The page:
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Reliability and MTTF, what's going on?

  1. Dec 7, 2013 #1
    I am reading a reference that says, with [itex]f(x)[/itex] being the failure probability density function, reliability of a system with that PDF can be expressed as [itex]1 - \int_0^t f(x) dx[/itex]. For a given t, this gives a number. Next, the same reference says that the mean time to failure of the system, [itex]MTTF = \int_0^\infty R(t) dt[/itex]. How is this possible? R(t) returns a number, integrating to infinity over a constant returns infinity...

    I guess I am missing some concept.

    Thanks
     
  2. jcsd
  3. Dec 7, 2013 #2

    AlephZero

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    ##R(t)## is not "a number", it is a function of ##t##. ##R(t)## will decrease to ##0## as ##t## goes to infinity, so ##\int_0^\infty R(t)\,dt## can be finite.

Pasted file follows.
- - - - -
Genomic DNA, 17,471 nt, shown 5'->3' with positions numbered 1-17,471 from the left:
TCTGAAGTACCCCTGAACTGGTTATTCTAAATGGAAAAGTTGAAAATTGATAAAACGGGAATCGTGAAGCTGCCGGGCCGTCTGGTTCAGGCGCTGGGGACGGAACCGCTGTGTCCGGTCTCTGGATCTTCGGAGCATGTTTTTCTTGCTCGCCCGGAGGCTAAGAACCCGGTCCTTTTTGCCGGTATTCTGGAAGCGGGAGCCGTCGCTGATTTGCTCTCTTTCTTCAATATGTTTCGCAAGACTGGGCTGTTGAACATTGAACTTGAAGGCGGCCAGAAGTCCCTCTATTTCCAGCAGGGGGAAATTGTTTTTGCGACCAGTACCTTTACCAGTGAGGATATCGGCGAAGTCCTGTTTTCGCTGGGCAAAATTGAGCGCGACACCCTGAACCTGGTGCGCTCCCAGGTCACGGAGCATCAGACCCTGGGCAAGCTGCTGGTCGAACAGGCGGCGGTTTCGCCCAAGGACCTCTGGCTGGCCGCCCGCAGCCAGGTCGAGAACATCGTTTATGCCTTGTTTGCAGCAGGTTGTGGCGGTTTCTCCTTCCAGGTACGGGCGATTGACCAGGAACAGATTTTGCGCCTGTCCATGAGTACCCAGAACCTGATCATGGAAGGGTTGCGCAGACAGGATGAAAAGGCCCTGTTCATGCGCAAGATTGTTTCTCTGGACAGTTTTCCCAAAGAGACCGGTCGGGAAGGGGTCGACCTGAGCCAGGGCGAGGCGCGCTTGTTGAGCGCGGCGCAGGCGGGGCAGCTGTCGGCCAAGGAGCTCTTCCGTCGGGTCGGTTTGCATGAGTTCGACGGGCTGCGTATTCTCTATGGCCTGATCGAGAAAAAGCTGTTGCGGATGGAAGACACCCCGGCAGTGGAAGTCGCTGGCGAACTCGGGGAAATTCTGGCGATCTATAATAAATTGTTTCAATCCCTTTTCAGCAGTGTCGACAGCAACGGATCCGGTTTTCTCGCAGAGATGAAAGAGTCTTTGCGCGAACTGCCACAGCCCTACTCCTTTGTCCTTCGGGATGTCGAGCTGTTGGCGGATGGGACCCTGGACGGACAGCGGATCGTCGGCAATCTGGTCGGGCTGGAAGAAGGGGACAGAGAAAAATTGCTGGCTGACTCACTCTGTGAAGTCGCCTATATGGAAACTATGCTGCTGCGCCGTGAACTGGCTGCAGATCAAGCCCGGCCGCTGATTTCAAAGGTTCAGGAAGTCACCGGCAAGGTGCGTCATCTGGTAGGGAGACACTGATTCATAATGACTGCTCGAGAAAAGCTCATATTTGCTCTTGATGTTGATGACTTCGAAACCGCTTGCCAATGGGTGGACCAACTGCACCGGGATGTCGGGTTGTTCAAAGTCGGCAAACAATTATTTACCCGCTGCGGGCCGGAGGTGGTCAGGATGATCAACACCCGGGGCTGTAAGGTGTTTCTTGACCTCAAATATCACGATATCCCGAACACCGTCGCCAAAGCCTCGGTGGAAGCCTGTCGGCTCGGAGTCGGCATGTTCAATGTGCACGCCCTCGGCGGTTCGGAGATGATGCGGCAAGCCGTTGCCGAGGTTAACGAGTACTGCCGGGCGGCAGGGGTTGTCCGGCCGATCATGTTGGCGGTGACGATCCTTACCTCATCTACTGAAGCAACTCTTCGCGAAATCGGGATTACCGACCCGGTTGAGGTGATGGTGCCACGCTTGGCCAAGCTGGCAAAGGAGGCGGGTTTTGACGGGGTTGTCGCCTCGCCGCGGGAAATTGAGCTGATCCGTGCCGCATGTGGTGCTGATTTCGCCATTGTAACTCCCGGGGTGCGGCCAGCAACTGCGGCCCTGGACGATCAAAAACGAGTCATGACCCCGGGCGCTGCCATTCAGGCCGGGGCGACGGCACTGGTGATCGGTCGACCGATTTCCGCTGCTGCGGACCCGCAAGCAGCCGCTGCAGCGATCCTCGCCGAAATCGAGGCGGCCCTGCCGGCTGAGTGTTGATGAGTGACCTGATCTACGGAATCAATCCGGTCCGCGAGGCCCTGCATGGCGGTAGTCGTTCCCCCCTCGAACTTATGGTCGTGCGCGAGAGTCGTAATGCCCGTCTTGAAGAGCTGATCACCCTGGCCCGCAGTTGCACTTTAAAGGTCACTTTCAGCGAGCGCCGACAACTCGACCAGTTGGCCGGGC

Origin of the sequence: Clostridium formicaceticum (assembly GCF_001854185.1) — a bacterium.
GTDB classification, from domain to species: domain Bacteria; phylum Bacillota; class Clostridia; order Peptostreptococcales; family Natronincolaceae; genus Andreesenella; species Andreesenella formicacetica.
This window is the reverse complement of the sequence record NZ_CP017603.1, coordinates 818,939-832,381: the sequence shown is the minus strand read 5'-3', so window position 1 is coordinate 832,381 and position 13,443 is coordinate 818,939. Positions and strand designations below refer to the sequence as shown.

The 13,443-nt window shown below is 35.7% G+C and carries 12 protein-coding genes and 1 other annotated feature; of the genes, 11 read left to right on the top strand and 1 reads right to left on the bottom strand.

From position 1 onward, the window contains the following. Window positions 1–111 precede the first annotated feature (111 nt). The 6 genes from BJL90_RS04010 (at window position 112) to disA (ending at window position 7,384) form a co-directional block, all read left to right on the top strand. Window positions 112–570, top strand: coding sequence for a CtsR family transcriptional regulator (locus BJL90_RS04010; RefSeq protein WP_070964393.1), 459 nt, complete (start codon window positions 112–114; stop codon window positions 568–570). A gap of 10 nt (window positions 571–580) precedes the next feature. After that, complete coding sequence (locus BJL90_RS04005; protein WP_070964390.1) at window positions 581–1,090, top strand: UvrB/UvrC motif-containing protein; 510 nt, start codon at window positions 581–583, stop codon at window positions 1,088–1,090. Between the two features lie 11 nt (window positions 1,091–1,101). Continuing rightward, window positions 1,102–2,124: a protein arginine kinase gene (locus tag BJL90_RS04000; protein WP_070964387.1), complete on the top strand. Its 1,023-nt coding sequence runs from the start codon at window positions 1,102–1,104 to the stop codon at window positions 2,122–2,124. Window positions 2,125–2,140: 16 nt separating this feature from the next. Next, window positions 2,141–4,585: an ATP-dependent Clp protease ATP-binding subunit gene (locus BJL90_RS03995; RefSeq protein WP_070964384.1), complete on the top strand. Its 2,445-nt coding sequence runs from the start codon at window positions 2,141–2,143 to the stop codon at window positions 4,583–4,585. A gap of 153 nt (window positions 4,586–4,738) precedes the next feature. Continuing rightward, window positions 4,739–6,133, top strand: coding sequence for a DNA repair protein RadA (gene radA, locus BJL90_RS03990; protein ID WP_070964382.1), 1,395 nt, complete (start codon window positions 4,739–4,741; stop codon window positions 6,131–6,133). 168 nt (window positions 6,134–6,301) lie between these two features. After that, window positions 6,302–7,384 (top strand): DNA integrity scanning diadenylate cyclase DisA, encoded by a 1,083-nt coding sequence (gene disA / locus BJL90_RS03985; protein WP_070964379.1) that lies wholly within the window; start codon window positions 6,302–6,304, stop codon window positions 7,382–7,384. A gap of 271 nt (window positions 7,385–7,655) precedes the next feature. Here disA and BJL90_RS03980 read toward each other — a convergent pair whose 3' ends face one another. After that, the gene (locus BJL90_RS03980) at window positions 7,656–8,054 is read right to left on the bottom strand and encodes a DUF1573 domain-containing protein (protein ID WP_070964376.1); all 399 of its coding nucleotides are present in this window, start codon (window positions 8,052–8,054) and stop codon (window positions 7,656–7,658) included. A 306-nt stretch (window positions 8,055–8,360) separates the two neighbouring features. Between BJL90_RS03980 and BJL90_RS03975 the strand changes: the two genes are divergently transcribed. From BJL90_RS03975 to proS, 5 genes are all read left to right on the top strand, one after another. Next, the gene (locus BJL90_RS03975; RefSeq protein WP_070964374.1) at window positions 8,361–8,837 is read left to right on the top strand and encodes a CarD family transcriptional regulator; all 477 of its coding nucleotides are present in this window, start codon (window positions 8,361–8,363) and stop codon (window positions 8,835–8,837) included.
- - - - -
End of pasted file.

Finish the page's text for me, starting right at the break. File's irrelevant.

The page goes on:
For example if ##f(x) = ae^{-ax}## for some constant ##a##

    ##R(t) = 1 - (1/a)(ae^{-at} - a) = e^{-at}##

    and the MTTF = ##1/a##.
     
  4. Dec 7, 2013 #3
    Thanks
     
  5. Dec 7, 2013 #4
    Also I notice that a lot of sites online show examples with the mean=0. Since it's a PDF, we want only zero onward. So why are there so many examples with mean=0?
     
  6. Dec 9, 2013 #5
    MTTF = 0 implies that the component is already broken: you must be misinterpreting the data - perhaps 0 means that there is no data available for the component? Can you link to an example?
     
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